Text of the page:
One reason for the veil surrounding Shinto is its age. Shinto is old as the hills, perhaps older than them. Archeological evidence exists from 7000 years ago for iit. Another reason is that unlike most religious traditions, Shinto has no primary text it derives from. There are no 10 commandments of Shinto or 8 fold path. There is no concept of evil, only that is what is polluted and must be purified. Like Unitarian Universalism, Shinto has no creed or doctrine but unlike this tradition, Shinto relies on rituals passed down through shrines and communities, practices that have been going on for eons. Ritual is the gateway to the sacred experience in Shinto. Constant and consistent dedicated practices of these rituals opens your heart and purifies your spirit because they connect you to the holy.
The kami are the divine, a mulititude of phenomena that are worshiped and revered in Shinto. There are kami of trees, mountains, but also kami of virtues like kindness, and action like fighting or dance such as Ame-no-uzume-no-mikoto, one of the kami worshipped at Tsubaki Grand Shrine. They are not separate from this world, residing in heaven or a place beyond us but are as much a part of this world as we are. They are manifestations of the energy of the universe. Some people would translate the word kami as god but scholars argue that is the most incorrect way to translate this word: They are not supreme all powerful beings in the western sense of god but are more something that cannot be defined; fragile grasping at translating an experience into English would be divine, holy, or simply as mystery.
Think of kami “…as anything that filled a human being with wonder and awe”, thus the natural landscape of Japan, a country full of waterfalls, mountains, vast storms and volcanoes is fertile ground for wonder and awe for the ancient people of Japan., the feeling of wonder you get when looking at the mountains in Shenandoah National Park, that is the feeling of the kami. Another way that the Japanese meaning of challenges Western ideas of God is the localized nature of them. For instance, there is not a of the mountains, ruling supreme over all mountains, instead there are particular of particular mountains, i.e. a separate Mt. Fuji. are everything, in rocks, lakes, trees, the warmth of a fire, the brush of wind against your face. Nature is Shinto’s scripture.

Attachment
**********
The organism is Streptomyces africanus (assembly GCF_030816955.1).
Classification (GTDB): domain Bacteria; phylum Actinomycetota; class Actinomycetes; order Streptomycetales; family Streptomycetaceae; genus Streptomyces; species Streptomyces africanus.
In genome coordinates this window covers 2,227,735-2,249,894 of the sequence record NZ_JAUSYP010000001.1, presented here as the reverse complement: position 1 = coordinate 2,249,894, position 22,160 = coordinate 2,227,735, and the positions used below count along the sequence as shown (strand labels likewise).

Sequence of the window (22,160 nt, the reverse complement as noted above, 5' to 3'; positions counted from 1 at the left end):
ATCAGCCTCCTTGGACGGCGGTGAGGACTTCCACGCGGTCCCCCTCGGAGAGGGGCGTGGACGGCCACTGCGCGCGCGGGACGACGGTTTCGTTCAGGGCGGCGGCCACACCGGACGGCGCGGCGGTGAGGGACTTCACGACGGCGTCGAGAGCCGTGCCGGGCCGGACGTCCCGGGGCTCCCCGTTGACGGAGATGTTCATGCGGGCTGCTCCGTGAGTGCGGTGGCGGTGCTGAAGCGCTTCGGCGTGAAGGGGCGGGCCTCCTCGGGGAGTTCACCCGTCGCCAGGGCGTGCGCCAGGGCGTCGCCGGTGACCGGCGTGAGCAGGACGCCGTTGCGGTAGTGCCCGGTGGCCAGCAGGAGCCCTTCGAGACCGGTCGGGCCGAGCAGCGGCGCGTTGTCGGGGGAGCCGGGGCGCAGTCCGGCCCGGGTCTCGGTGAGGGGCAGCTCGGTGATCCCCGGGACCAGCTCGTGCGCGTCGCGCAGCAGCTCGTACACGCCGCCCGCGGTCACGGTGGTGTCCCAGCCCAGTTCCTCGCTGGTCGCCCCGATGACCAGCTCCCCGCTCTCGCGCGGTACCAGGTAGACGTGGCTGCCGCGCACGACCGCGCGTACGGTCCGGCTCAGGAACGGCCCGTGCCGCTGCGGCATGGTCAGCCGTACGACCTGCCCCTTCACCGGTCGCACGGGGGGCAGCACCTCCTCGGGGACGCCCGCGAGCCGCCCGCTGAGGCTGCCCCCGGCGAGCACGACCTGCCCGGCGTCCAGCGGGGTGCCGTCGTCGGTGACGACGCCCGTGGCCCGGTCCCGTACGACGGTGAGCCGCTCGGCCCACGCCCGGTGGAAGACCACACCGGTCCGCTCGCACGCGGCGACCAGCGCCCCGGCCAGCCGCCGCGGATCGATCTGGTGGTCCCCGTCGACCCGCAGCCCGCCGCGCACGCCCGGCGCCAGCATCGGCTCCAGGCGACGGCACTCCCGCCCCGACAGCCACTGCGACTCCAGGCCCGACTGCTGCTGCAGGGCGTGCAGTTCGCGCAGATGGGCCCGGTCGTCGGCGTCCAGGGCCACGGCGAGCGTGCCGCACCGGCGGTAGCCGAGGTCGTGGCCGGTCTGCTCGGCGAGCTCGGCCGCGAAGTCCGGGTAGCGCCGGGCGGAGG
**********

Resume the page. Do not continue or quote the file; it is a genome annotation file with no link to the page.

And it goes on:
Thus the holy is not separate from us but surrounds us. Humans and kami have the same innate divinity for we are descendants of the kami. Yet, situations or actions may pollute our spirits and tarnish us. This is tsumi or kegare, a concept that is different from sin, for it is not a judgment or a condemnation. These impurities can be wiped away and as they are, the world improves. We are at our cores as bright and as radiant as the kami for all of us are part of creation. Each new day in life offers us a million new moments to connect to the Divine.
Kannagara no omichi, a term coined by the late Rev. Yamamoto Yukiyasu of Tsubaki Grand Shrine translates into the way of the kami, the path of the gods. This is the heart of Shinto: reverence for the sacred through ritual is the path to a world beyond ourselves. Ritual is communicating with the mystical and temporal through the tangible. Living in such a way, a way of reverence for the natural world around you, cultivates makoto, sincerity in the heart. Such a practice, Rev. Yamamoto, states is not isolated to Shinto alone but a universal tenant to all religions. Ritual requires three things: time, setting and space. For example, we gather here on Sunday morning.
When you come into the great hall today, you will not expect a disco ball or a recap of last week’s Walking Dead. The chalice lighting signals this is a place for worship, for fellowship, for deepening your spiritual connection to the world around you. This is holy ground, a place both connected to the outside world but within a shell of itself. Worship changes you, it surrounds you, it lifts you up, it connects you to something larger. It touches your heart. Awareness of this brings you to live your life according to virtue, what is true, what is good, what is beautiful, what is beneficial.
Ritual is key to spiritual practice. There is the saying that you need to do something 10000 times before you become a master at it. I don’t know if that is true but ensuring time, setting and space sure helps in creating the right head space for ritual. Each morning at Tsubaki Grand Shrine, they held chohai, prayer service. We sat on our knees on the tatami maps as the priest hit the huge taiko drum. We bowed and then chanted together a prayer to the six kami enshrined in Tsubaki Grand Shrine and all the kami.